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Citrix Chief Mark Templeton on Maritz Status

In the course of interviewing Citrix president and CEO Mark Templeton yesterday for a profile I am writing on Citrix, I asked him what his reaction was to Paul Maritz's presidental title being divided among four new co-presidents, while Maritz retained his CEO job. As I expected, Templeton was circumspect and largely unwilling to speculate on what was going on behind the scenes, because he said he just didn't know. He did compliment Maritz as a competitor and a person, saying that he thought the VMware CEO was involved in the formulation of the plans that called for his title change.

Templeton is human. He couldn't help but speculate about what is going on with his chief competitor, and I'm sure plenty of his lieutenants have engaged him in conversation, but in my opinion, he's not the kind of guy who is just dying to know what's going on with Maritz. What good would it really do him? I don't see him playing on Maritz's mysterious status in an effort to pry customers away from VMware, or prevent new customers from signing up with them. He'd rather win points against VMware in the marketplace than in the rumor mill.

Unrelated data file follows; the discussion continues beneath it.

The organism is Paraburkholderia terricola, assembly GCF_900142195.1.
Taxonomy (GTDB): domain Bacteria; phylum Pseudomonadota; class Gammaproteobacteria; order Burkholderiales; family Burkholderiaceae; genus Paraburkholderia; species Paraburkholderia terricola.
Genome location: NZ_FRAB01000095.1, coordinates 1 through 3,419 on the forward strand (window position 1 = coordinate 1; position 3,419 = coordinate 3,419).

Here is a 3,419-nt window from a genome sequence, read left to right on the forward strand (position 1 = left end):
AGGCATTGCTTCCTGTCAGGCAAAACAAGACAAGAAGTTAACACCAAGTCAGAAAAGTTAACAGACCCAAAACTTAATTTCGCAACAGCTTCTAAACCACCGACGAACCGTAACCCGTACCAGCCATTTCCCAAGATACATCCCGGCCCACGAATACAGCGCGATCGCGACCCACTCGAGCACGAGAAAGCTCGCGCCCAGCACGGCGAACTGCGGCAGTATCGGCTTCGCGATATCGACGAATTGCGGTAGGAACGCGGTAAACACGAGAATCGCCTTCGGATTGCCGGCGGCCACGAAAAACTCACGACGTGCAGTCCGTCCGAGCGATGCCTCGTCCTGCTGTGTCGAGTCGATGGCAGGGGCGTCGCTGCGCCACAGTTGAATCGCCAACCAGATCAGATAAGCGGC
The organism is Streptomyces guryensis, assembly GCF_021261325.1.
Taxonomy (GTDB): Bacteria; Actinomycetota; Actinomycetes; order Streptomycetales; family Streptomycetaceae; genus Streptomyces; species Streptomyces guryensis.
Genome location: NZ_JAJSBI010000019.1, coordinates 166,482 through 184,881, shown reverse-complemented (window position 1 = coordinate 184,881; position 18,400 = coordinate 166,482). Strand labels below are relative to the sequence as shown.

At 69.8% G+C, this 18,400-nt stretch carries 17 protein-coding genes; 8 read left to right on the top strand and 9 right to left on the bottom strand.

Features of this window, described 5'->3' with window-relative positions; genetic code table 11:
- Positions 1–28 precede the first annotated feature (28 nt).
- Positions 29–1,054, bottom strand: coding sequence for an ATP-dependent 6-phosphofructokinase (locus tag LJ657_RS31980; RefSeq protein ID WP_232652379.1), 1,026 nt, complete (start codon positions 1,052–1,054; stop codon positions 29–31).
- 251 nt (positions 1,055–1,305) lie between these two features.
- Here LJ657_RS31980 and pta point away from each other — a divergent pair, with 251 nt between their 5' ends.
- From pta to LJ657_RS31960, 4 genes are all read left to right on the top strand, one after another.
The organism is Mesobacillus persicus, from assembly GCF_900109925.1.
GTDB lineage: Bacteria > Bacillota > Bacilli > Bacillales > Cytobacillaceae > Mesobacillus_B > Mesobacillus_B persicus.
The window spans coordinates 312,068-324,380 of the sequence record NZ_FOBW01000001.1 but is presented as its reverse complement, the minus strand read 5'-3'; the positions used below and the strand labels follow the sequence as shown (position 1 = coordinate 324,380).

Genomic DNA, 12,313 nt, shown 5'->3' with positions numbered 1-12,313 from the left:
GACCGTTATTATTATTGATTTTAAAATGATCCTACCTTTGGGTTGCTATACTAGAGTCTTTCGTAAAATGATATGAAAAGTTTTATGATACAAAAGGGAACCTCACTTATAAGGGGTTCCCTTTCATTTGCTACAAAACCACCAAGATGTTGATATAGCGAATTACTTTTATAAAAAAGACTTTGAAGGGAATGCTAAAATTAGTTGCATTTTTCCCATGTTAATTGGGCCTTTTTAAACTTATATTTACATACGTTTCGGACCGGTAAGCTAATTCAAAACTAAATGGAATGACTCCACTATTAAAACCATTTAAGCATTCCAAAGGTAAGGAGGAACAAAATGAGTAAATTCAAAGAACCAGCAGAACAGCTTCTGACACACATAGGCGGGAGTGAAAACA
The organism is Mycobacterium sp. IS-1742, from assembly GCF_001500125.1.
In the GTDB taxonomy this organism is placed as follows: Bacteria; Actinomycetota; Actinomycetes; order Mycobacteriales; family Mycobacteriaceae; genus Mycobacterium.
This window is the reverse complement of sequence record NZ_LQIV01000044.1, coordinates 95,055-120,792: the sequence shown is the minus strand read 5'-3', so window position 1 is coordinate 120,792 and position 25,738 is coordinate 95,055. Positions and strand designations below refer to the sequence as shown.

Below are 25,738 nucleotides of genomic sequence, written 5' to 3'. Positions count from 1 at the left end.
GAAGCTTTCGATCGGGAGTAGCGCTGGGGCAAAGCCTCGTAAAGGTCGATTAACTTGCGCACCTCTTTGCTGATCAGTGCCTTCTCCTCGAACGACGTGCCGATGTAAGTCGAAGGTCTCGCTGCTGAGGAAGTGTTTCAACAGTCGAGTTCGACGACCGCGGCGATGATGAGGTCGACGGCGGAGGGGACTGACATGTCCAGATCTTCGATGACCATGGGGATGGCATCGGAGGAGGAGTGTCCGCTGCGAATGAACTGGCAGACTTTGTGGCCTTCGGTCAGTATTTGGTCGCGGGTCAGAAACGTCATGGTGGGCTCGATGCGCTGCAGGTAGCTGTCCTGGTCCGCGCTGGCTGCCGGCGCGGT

So why do presidents become ex-presidents? Financial performance is high on the list of things that come to mind, and if you based Maritz's performance on financial results, he seems to be doing pretty well. Fourth quarter 2010 revenues were $836 million, a healthy increase of 37 percent over the same period in 2009. Over all, in 2010, VMware had revenues of $2.9 billion, which represented a whopping 41 percent increase over 2009. The company's stock price has been up and down, with a 52-week low of $51.23, and a 52-week high of $97.61, and as of this morning, it was at $79.22. However, VMware certainly hasn't been the only company to experience those kinds of bumps in this fragile economy.

When I asked VMware for an update on the situation, they sent me the original reference to the early February SEC filing dryly detailing the changes, and also included a brief statement saying, "After completing an outstanding year in 2010, and with the need to drive even greater focus across the three layers of VMware's strategy, key leaders are stepping up to make further contributions. These organizational changes are in response to the tremendous opportunities before us to help our customers navigate the journey to cloud computing."

That is not exactly what I would call a ringing endorsement for the leader who played such a key role in making VMware the powerhouse it has become.

It's interesting that VMware is staying so quiet about the situation, which is only made worse by all the negative speculation it has spawned. One way or the other, this co-president things sounds weird, kludgy, and not likely to last very long to me. Does Maritz still have the final say on all important, company-wide decisions? Are the co-presidents really presidential when it comes to who rules the roost? Two years from now, will this whole situation be remembered as nothing more than an awkward shifting of the corporate gears?

What do you think? Is more presidential power at the top good for VMware and its customers? Chime in here.

Posted by Bruce Hoard on 03/15/2011 at 12:48 PM


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